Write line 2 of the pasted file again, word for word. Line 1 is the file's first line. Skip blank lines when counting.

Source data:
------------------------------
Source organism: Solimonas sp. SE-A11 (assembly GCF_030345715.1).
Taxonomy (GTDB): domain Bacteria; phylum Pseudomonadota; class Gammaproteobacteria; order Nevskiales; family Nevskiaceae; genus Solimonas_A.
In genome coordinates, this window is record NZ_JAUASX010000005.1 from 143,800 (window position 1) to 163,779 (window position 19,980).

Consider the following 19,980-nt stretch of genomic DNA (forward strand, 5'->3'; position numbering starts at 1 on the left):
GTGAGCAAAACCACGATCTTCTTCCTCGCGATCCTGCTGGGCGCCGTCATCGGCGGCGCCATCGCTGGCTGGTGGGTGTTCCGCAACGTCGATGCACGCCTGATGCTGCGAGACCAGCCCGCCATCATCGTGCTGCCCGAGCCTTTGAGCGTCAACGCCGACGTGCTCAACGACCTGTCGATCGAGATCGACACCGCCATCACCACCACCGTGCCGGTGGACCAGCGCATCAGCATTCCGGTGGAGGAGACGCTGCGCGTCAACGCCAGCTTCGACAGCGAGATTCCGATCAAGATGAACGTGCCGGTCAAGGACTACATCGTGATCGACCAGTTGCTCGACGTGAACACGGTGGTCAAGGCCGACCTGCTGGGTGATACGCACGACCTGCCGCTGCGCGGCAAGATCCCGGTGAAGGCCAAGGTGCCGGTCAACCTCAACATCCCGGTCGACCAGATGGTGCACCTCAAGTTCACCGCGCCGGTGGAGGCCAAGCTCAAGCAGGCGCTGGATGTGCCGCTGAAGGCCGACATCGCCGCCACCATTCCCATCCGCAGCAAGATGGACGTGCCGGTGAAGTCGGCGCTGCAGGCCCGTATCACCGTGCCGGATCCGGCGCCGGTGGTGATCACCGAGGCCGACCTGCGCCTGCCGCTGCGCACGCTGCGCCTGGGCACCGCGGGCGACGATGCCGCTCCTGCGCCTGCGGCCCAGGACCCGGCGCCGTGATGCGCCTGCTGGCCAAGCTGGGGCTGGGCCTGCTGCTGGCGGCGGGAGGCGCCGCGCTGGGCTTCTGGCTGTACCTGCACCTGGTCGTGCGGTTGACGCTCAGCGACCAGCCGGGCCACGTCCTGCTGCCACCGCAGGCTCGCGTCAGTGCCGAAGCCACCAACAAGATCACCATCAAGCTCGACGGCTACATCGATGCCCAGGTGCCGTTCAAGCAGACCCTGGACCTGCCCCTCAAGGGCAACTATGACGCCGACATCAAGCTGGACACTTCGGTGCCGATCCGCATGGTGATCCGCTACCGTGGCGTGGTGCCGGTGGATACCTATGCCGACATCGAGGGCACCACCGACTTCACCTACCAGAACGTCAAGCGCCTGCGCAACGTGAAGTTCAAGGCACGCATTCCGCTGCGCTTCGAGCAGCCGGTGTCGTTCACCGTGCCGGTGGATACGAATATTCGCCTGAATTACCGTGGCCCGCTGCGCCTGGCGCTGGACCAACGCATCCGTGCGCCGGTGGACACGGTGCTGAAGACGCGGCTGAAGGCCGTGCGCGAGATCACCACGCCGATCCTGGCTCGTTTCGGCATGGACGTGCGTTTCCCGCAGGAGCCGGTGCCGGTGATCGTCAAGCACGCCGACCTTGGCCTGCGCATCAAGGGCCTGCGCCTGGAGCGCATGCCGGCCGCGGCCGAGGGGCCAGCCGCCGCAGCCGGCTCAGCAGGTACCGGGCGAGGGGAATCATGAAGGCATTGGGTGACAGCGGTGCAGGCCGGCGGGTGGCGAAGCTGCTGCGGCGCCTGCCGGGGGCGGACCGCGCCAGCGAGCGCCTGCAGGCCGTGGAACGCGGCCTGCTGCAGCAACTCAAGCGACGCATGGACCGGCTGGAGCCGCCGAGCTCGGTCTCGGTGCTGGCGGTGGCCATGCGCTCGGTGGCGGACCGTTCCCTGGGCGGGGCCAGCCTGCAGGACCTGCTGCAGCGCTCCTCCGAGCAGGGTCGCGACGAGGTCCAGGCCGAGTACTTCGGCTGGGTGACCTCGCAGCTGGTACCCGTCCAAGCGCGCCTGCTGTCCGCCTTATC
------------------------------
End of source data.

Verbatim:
Taxonomy (GTDB): domain Bacteria; phylum Pseudomonadota; class Gammaproteobacteria; order Nevskiales; family Nevskiaceae; genus Solimonas_A.